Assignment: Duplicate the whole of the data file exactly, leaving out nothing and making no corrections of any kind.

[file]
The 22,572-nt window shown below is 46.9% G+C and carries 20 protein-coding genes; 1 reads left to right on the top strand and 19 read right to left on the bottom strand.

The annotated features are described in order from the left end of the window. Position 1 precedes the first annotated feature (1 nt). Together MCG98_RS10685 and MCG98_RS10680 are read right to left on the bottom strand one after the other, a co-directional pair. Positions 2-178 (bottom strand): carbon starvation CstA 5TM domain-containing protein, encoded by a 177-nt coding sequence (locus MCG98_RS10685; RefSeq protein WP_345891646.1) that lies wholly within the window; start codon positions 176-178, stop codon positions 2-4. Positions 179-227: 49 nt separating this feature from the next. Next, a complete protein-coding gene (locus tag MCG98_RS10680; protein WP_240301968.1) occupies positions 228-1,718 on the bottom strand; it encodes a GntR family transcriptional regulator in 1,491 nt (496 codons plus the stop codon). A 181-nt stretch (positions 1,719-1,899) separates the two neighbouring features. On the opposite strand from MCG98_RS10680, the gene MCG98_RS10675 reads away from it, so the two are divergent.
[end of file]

The 22,572-nt window shown below is 46.9% G+C and carries 20 protein-coding genes; 1 reads left to right on the top strand and 19 read right to left on the bottom strand.

The annotated features are described in order from the left end of the window. Position 1 precedes the first annotated feature (1 nt). Together MCG98_RS10685 and MCG98_RS10680 are read right to left on the bottom strand one after the other, a co-directional pair. Positions 2-178 (bottom strand): carbon starvation CstA 5TM domain-containing protein, encoded by a 177-nt coding sequence (locus MCG98_RS10685; RefSeq protein WP_345891646.1) that lies wholly within the window; start codon positions 176-178, stop codon positions 2-4. Positions 179-227: 49 nt separating this feature from the next. Next, a complete protein-coding gene (locus tag MCG98_RS10680; protein WP_240301968.1) occupies positions 228-1,718 on the bottom strand; it encodes a GntR family transcriptional regulator in 1,491 nt (496 codons plus the stop codon). A 181-nt stretch (positions 1,719-1,899) separates the two neighbouring features. On the opposite strand from MCG98_RS10680, the gene MCG98_RS10675 reads away from it, so the two are divergent.